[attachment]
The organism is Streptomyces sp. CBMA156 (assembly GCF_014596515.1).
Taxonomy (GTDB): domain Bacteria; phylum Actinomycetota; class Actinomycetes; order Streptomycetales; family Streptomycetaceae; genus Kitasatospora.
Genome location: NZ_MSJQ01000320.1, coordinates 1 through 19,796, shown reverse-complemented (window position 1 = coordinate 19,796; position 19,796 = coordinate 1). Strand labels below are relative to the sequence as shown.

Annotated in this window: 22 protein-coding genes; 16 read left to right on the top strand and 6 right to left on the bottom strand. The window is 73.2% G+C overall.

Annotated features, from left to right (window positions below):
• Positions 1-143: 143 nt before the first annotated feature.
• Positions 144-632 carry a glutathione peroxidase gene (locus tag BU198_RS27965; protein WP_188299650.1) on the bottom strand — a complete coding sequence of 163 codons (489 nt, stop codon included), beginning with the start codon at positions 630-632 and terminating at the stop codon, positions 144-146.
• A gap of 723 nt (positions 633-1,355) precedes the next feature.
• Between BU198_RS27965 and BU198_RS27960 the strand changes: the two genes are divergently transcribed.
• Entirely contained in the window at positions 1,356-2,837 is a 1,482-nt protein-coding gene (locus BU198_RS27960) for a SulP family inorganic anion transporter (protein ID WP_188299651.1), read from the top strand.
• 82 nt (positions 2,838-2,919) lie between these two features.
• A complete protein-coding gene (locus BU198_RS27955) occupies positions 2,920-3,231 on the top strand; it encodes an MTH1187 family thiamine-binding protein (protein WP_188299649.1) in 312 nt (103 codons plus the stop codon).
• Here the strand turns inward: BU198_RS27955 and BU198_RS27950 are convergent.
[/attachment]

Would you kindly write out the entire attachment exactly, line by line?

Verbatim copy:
The organism is Streptomyces sp. CBMA156 (assembly GCF_014596515.1).
Taxonomy (GTDB): domain Bacteria; phylum Actinomycetota; class Actinomycetes; order Streptomycetales; family Streptomycetaceae; genus Kitasatospora.
Genome location: NZ_MSJQ01000320.1, coordinates 1 through 19,796, shown reverse-complemented (window position 1 = coordinate 19,796; position 19,796 = coordinate 1). Strand labels below are relative to the sequence as shown.

Annotated in this window: 22 protein-coding genes; 16 read left to right on the top strand and 6 right to left on the bottom strand. The window is 73.2% G+C overall.

Annotated features, from left to right (window positions below):
• Positions 1-143: 143 nt before the first annotated feature.
• Positions 144-632 carry a glutathione peroxidase gene (locus tag BU198_RS27965; protein WP_188299650.1) on the bottom strand — a complete coding sequence of 163 codons (489 nt, stop codon included), beginning with the start codon at positions 630-632 and terminating at the stop codon, positions 144-146.
• A gap of 723 nt (positions 633-1,355) precedes the next feature.
• Between BU198_RS27965 and BU198_RS27960 the strand changes: the two genes are divergently transcribed.
• Entirely contained in the window at positions 1,356-2,837 is a 1,482-nt protein-coding gene (locus BU198_RS27960) for a SulP family inorganic anion transporter (protein ID WP_188299651.1), read from the top strand.
• 82 nt (positions 2,838-2,919) lie between these two features.
• A complete protein-coding gene (locus BU198_RS27955) occupies positions 2,920-3,231 on the top strand; it encodes an MTH1187 family thiamine-binding protein (protein WP_188299649.1) in 312 nt (103 codons plus the stop codon).
• Here the strand turns inward: BU198_RS27955 and BU198_RS27950 are convergent.